Palmer villa owners ‘going to light up Coolum’
FED up villa owners have united to bring life back to the once top-rated Palmer Coolum Resort after a four-year feud with the billionaire former politician.
Clive Palmer's Palmer Coolum Resort was closed in 2015 and has been left to rot in what timeshare holders say has been a "dreadful time".
But in a breakthrough for investors, the body corporate has installed a separate power line, which will allow them to live in or sell the villas once the line is switched on this week.
"We're going to light up Coolum," villa owner Chris Shannon said.
The 200m, $120,000 line will power the last 30 villas near the resort's golf course.
But the 64 villas in the tennis complex section remain without electricity.
About 50 of the 82 villas near the golf club, which remains fully operational, already have access to power.
Mr Shannon said the owners made a "collective decision … to push on, regardless of the bullying tactics" they claim have been halting progress at the resort over the past four years.
"We've factored our way through this dreadful time up until now," he said.
"It's been like an obstacle course. Clive throws a hurdle in front of us, and we have to climb it."
Mr Shannon said investors in the tennis complex section were unable to install their own power line because of Mr Palmer's majority share in the body corporate.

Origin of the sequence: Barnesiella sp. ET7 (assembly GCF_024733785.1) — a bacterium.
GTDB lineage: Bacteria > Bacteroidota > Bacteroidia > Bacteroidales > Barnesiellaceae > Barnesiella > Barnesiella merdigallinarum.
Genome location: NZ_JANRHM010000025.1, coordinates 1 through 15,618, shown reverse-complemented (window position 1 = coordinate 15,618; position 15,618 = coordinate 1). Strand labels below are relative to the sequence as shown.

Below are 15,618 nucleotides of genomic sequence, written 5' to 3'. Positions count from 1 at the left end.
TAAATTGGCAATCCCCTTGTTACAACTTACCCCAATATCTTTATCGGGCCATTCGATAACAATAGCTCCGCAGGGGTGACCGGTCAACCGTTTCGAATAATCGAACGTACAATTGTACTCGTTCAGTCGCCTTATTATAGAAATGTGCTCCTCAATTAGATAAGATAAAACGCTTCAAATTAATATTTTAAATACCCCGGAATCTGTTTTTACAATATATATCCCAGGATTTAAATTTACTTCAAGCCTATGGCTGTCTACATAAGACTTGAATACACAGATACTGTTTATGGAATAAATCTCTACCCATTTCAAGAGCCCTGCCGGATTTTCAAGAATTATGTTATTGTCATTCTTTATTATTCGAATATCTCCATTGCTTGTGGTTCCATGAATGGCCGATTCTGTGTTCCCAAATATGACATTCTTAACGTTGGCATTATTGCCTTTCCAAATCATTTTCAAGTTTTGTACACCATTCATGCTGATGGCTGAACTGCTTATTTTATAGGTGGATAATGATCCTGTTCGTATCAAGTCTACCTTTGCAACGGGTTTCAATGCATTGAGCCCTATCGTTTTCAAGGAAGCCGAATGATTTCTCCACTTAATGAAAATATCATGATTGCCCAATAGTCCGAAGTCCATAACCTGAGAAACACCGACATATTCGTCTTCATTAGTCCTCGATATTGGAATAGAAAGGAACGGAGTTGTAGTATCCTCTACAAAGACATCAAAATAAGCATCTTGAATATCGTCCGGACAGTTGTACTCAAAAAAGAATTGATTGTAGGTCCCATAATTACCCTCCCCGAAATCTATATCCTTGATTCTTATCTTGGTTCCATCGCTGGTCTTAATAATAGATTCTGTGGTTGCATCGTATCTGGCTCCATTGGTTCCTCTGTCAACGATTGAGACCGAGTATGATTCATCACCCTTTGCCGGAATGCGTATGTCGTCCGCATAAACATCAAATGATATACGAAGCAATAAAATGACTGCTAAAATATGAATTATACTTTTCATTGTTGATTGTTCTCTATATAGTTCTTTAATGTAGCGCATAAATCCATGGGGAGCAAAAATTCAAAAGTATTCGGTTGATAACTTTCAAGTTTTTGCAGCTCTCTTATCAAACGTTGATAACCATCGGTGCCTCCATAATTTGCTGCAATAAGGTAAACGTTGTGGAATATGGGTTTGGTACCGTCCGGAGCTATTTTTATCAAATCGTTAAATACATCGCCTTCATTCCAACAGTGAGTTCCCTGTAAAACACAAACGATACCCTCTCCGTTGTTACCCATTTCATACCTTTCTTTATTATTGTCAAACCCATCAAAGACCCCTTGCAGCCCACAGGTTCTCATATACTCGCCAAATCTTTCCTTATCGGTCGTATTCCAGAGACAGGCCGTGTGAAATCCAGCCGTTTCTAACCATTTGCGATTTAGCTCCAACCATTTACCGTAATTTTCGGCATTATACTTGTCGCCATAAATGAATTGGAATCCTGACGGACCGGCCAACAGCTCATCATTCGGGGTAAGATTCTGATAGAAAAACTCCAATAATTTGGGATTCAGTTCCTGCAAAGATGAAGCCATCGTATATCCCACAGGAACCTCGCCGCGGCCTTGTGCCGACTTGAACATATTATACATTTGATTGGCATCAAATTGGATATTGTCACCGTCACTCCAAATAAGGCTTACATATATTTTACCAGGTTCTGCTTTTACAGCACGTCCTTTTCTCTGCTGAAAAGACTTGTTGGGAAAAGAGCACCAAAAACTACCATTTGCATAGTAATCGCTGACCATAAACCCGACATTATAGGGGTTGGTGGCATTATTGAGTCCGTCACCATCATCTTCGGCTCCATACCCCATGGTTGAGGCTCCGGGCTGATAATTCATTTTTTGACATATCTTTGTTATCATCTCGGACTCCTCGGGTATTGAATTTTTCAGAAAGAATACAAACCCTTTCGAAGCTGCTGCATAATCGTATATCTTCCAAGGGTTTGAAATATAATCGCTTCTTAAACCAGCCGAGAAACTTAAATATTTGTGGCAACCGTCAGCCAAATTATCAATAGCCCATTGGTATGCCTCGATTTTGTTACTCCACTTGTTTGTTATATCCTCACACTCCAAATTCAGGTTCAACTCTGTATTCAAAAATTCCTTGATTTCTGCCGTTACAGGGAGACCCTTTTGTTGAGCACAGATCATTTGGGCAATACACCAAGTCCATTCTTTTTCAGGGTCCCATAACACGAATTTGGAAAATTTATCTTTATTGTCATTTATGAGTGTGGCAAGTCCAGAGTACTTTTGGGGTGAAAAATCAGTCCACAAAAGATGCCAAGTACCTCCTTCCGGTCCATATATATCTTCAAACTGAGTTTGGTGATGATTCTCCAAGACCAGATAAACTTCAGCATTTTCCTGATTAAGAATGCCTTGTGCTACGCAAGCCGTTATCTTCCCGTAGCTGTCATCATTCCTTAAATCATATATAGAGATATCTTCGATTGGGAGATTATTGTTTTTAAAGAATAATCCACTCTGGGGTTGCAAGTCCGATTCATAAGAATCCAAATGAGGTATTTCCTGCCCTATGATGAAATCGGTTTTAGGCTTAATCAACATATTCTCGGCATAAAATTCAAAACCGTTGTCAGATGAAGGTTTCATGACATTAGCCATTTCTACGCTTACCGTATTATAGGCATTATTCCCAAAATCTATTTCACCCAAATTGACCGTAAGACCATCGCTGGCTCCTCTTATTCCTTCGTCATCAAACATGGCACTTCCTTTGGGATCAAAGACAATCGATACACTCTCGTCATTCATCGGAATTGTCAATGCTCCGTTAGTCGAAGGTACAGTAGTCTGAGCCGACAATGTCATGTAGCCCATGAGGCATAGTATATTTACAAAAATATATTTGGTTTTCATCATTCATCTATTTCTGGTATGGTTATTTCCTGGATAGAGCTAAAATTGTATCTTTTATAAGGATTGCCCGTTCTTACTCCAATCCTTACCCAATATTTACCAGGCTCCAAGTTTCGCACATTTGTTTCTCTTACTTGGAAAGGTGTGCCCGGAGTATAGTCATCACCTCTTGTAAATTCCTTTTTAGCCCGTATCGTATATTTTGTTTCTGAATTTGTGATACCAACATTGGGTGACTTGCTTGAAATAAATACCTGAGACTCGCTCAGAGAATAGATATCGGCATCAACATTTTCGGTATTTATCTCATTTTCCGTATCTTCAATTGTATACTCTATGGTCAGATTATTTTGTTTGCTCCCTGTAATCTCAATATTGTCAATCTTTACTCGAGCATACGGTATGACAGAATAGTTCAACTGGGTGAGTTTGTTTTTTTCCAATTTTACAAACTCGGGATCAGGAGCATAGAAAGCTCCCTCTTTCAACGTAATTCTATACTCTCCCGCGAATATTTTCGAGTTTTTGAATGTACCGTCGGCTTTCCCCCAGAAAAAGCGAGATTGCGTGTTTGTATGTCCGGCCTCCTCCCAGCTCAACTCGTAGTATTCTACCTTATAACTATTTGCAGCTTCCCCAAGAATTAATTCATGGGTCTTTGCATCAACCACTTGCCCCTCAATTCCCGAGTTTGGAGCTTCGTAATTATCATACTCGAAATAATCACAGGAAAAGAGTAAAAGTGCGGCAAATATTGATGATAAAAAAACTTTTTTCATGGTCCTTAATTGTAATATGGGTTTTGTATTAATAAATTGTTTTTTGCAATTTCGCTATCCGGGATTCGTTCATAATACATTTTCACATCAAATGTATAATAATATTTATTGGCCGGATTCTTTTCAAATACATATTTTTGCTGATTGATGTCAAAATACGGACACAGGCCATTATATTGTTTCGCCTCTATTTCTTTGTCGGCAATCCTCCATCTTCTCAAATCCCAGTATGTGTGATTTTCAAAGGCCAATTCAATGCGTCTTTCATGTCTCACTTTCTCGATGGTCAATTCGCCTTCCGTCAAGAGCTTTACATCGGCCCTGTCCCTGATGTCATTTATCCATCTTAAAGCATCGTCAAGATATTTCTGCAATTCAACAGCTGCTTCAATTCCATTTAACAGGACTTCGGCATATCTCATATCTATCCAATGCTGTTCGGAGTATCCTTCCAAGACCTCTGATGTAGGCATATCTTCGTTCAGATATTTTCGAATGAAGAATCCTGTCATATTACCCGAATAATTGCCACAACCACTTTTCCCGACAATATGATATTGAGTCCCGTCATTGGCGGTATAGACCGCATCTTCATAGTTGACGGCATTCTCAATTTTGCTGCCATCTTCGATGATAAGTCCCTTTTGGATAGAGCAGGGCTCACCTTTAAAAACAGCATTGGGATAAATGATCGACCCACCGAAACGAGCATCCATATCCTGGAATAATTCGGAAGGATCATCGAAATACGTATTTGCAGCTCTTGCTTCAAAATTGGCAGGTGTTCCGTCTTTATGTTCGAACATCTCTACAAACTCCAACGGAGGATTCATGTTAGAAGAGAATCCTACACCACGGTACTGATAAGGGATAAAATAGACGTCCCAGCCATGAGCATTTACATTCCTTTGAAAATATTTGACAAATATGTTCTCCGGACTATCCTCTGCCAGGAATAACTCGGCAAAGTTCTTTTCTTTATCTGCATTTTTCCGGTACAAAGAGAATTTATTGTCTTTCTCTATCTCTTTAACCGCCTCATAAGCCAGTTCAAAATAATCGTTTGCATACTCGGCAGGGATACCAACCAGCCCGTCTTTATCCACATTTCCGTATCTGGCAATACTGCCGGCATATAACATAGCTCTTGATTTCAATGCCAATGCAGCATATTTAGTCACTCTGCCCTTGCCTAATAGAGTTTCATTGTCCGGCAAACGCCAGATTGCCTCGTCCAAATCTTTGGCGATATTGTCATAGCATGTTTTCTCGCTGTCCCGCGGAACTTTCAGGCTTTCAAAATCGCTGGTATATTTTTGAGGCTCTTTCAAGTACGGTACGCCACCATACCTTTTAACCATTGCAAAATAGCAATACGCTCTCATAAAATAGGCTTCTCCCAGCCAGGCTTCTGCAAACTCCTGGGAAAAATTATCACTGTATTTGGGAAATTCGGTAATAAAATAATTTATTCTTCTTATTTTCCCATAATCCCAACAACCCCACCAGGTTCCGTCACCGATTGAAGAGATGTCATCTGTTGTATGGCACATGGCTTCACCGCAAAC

"(Mr Palmer) keeps the owners at bay. He's got the power turned off, he's got the water turned off. It runs into disrepair," Mr Shannon said.
The once prime slice of Coast real estate is now a shadow of its former glory, with photos inside the resort showing overgrown gardens, pools filled with filthy water and unkempt buildings.
But in May, Mr Palmer claimed the resort was in "tip-top" condition.
Mr Shannon said despite the ongoing "struggle", where villa owners whose dwellings had no power, none had been pushed to sell.
"The persistence of the resort to interfere with the normal upkeep and general maintenance is consistent with all the problems we've had from the start," he said.
"It's amazing that the number of owners who want to stay with it, it's just incredible."
Once the new power line was installed, Mr Shannon said the villas would be back up and running in the coming months, with some being priced between $240,000-$260,000.
"Someone's going to pick up a bargain. They'll be very saleable villas, those that we can put together," he said.
The Australian Securities and Investments Commission last year charged Mr Palmer in relation to a failed takeover of the resort's timeshare scheme.
The watchdog accused him of breaching corporate law, but the former federal MP tried to fight the charges in the Supreme Court in Brisbane. This week, Mr Palmer lost his bid to have the criminal charges thrown out of court.
The charges carry a maximum penalty of two years' imprisonment and fines of $11,000.